This article first appeared on MUNCHIES Netherlands in June 2016.
In a city where weed and prostitution are legal, bakeries have become the meeting grounds for one of Amsterdam's most illicit activities. De Rond bakery—located in the center of town—is the only bakery allowed to open its doors at 3:00 AM in the city. For the past 44 years, Harry van der Manden's ham and cheese croissants have been the drunk snack of choice for anyone who doesn't want a greasy kebab after a late-night out. Last year, it looked like his license to stay open late would not be renewed, but thanks to protests from his loyal customers and support through a petition, the city decided to extend the license for another five years.
Other bakeries are—just like regular shops—only allowed to stay open between 6 AM and 10 PM. But you, me, and everyone else who occasionally cycles home late at night—feeling hungry—knows that there are certain bakers who choose to disobey this law. Between 4 and 6 AM, you can knock on a door or secret gate, and for a little bribe money, grab a sandwich or fresh croissant.
Nearly all bakeries outside Amsterdam's city center do this in secret—some more regularly than others. But some bakers are ready to legalize these "illicit" activities and bring their nighttime business to everyone's attention in hopes that the local government will recognize that their regulations are completely whack.
Bakery Ron Verboom starts baking at 3:30 every morning. By 4 AM, the first croissants and bread are pulled hot from the oven, when late-night eaters show up at the door like a swarm of feral cats to fresh milk. "I have a garage door with the sign 'bakery' on it, and everyone who knocks on that door gets food. It's a bit tricky, because I always have to take their orders, close the door, make the sandwiches, return to the door, unlock the door, take their money, lock the door, and then go back into the store to change cash."
During the week, Ron lets people enter through the back door, but opens the front door at 5 AM on the weekends, an hour before it is allowed under current regulations.
Ron started selling his baked goods at night as a way to survive. "When they started building the new North/South subway line, we went from 650 to 250 customers a day. The government did not provide any compensation so I had to look for a solution by myself. During ADE (Amsterdam Dance Event), more and more people started knocking on my door in the wee hours and I thought, 'Why not start selling'? I have a lot of fixed costs and I'm here anyway. What started out on Fridays and Saturday nights grew into this."
Inside the bakery, it's a party. Ron makes bacon, egg, and cheese sandwiches and burgers. Sixty percent of his revenue comes directly from the sandwiches, and he sells them at the normal daily rate. "I like doing this, but there are also disadvantages. I have to work much harder than ever before. I've even gotten a lot of customers from the bakery on the Overtoom lately because they stopped selling warm rolls there."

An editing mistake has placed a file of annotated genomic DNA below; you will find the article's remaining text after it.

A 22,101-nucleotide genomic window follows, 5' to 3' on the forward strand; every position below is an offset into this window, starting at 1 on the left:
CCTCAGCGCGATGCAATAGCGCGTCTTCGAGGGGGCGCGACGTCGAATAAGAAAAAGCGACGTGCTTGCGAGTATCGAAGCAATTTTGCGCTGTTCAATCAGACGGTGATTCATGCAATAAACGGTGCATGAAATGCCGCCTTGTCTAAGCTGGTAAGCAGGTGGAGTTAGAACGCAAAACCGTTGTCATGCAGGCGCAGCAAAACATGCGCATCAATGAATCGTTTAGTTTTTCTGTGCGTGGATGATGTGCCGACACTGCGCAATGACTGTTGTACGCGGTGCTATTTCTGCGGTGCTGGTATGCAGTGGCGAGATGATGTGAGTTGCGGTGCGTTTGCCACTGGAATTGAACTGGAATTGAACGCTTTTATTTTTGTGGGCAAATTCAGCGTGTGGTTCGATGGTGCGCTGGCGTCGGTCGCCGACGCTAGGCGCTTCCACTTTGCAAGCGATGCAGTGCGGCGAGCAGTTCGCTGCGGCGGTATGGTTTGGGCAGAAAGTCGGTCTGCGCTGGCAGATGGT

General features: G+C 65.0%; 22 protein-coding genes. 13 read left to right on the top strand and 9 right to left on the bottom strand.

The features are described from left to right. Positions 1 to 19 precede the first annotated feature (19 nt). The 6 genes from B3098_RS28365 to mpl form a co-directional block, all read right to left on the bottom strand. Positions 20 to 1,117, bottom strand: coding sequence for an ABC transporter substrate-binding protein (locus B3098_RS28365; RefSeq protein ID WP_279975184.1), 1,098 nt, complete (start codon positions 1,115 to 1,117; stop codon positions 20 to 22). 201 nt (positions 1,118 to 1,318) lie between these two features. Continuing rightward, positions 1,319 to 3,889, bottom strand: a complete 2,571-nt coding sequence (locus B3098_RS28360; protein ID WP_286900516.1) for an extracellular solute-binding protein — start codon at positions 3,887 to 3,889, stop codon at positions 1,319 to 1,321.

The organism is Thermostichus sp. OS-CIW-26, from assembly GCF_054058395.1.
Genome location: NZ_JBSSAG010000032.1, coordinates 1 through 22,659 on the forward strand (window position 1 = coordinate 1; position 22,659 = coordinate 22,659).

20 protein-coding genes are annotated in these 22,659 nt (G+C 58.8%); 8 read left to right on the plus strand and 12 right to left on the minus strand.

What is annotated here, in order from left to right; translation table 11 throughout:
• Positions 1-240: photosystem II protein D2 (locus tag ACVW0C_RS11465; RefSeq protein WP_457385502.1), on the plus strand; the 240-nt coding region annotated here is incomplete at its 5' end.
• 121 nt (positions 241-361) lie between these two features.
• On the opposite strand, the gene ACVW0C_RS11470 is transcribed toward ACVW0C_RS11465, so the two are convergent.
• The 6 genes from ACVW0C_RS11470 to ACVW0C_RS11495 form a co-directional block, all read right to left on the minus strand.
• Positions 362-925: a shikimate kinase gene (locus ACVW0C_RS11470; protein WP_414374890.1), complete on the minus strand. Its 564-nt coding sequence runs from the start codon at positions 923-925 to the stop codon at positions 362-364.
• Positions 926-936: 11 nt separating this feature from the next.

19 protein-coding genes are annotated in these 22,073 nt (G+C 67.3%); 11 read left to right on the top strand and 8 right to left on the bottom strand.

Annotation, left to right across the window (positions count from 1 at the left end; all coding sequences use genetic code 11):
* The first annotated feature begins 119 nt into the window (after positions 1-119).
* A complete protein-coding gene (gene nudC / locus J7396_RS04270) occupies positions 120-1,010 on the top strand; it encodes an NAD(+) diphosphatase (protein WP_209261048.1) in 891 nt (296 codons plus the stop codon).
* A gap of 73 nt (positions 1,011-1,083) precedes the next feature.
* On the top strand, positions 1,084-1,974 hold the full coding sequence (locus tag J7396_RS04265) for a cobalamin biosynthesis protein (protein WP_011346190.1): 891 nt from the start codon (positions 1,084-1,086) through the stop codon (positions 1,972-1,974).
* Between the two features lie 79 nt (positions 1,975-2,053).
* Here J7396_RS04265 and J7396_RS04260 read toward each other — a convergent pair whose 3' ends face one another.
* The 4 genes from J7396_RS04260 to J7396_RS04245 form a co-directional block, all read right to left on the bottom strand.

Ron knows he's going to eventually run into some trouble some day. "I make no secret about what I do. It gets so crowded in here that it can't be hidden. Party people; firefighters; ambulance staff; even policemen show up here at all hours of the night."
Samira Ben Messaouad, a spokesperson for the city government, tells me that every bakery can apply for an exemption to open between 10 PM and 6 AM, but in reality, it's not all that easy. City government officials are afraid of drunks disturbing the late-night peace in neighborhoods across the city. "This is why applications are often denied. "If it were as easy as applying for a license, I would have done it a long time ago," explains Ron. "But if I do it, I am afraid it will be denied anyway."
Over the past three years, there's only been two small fights that have broken out in Ron's bakery, and each took place during the store's legal hours. "Of course there are the occasional assholes who come in drunk or high. But whether they turn aggressive or not depends on how you react to them. I always make jokes and remain calm so that those people realize that they are making fools of themselves inside of a crowded store. The other 98 percent are nice people who are very happy and grateful that they can get something nice to eat."
At Koert van Egmond's bakery Venekamp, people knock on the bakery's back door every night because they know exactly where the carts with freshly baked bread get lined up. "Even the police know what's going on in here, but as long as you don't become a nuisance, they're tolerating it. They often knock on the door to grab something to eat."
While most of Amsterdam's nightclubs are running 24-hour operations, restaurants and bakeries have yet to catch up. The beauty of the illegal operations taking place at bakeries around the city is the warm sense of community for the hungry, drunk, and stoned night owls. Maybe it's time for the government to recognize this and provide support in a constructive way. Besides, the cops are already in on it.